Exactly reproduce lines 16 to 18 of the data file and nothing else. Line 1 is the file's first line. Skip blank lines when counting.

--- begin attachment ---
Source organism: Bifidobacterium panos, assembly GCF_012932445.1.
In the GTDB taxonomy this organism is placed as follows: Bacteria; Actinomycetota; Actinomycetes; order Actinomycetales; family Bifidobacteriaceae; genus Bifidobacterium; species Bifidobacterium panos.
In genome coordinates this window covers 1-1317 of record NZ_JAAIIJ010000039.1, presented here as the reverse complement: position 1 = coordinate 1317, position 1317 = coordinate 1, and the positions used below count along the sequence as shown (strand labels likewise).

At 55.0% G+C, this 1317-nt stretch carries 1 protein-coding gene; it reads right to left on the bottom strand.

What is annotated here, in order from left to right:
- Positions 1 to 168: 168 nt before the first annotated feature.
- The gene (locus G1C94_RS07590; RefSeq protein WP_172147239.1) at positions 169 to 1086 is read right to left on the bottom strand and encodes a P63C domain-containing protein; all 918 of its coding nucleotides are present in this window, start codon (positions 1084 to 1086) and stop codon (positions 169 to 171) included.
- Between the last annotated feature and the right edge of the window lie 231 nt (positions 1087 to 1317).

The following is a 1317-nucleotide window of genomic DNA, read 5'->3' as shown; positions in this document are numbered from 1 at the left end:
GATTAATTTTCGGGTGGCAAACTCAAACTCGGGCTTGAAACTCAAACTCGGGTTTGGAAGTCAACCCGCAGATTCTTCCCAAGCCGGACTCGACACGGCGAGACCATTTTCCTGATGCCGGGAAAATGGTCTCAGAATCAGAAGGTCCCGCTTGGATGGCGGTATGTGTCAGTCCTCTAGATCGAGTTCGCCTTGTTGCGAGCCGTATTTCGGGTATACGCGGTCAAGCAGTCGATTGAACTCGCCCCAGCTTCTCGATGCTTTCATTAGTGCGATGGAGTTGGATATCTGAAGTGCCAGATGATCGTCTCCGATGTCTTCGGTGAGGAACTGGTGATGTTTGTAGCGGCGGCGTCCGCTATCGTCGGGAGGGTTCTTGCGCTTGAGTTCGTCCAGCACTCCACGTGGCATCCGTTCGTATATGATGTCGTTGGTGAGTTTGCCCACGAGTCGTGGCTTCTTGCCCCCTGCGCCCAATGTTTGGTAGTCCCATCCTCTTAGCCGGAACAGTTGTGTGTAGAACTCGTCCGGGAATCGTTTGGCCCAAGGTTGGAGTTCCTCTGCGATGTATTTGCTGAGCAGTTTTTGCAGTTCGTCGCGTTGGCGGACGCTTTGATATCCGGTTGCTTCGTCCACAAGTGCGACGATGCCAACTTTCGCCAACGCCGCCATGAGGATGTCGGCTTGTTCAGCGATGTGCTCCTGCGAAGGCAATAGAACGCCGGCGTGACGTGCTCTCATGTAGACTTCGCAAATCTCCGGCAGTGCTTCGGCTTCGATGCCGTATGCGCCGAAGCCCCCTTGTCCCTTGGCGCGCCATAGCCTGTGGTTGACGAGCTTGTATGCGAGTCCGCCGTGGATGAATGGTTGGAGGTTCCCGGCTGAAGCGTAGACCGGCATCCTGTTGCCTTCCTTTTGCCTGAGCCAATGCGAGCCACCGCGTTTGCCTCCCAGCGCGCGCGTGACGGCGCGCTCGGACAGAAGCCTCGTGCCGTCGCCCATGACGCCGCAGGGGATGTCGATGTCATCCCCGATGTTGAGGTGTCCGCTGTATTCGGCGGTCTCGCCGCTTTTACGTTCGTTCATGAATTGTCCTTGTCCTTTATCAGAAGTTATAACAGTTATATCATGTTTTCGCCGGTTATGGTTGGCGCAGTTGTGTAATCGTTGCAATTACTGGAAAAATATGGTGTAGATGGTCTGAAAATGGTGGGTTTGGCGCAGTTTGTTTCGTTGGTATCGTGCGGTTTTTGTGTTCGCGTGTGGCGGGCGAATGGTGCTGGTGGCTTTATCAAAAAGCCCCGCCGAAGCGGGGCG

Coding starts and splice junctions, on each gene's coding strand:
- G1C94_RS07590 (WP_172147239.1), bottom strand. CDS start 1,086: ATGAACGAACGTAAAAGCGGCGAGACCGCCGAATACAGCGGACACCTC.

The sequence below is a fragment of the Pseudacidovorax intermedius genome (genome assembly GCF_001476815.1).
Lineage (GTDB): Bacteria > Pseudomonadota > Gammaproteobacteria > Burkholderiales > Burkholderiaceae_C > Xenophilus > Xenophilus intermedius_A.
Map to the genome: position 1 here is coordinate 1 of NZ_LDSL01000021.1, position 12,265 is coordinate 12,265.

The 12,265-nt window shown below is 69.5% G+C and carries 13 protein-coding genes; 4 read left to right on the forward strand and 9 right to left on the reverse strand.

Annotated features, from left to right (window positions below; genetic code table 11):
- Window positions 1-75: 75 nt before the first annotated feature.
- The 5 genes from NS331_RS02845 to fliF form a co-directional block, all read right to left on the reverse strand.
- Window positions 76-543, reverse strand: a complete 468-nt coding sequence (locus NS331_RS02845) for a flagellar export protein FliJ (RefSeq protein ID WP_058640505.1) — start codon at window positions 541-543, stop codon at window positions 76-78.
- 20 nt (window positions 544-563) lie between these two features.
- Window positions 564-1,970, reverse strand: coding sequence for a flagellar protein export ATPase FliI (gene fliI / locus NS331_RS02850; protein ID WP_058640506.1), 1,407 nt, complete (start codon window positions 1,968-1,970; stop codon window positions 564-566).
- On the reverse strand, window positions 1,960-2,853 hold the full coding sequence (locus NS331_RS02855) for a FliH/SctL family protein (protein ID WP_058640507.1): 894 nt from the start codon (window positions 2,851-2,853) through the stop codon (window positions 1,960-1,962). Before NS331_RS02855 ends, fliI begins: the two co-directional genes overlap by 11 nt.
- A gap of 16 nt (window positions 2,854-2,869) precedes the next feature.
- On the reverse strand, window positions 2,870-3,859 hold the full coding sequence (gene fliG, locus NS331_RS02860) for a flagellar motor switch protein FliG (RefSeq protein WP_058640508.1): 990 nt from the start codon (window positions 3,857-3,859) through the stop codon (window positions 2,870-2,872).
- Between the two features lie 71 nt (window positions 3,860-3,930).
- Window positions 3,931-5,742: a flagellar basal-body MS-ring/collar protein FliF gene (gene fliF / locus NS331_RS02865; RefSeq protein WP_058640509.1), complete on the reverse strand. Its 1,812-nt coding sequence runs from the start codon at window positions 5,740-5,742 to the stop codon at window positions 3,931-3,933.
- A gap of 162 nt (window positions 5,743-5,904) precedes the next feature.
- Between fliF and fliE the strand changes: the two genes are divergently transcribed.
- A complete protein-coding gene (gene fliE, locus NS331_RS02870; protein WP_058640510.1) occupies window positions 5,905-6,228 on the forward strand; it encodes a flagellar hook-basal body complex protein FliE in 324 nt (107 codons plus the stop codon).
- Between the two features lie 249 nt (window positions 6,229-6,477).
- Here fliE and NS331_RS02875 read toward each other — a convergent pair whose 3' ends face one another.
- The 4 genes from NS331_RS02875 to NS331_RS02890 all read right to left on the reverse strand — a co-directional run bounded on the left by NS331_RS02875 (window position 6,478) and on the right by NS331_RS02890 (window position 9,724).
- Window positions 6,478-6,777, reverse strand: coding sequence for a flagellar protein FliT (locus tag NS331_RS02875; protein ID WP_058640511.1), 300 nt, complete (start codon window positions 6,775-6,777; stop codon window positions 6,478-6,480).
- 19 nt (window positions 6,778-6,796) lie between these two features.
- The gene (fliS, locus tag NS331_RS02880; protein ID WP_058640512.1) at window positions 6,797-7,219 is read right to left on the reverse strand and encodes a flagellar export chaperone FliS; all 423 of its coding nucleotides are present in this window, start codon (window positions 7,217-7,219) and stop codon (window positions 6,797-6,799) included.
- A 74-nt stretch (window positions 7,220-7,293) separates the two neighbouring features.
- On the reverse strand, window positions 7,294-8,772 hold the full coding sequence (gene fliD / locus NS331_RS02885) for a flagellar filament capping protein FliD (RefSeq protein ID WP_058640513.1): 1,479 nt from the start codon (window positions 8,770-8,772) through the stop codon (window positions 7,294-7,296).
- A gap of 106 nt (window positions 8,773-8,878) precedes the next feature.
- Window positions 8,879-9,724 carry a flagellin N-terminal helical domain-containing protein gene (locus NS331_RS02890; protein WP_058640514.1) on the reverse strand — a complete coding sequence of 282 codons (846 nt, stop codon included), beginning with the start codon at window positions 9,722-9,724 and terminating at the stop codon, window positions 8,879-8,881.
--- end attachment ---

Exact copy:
The 12,265-nt window shown below is 69.5% G+C and carries 13 protein-coding genes; 4 read left to right on the forward strand and 9 right to left on the reverse strand.

Annotated features, from left to right (window positions below; genetic code table 11):
- Window positions 1-75: 75 nt before the first annotated feature.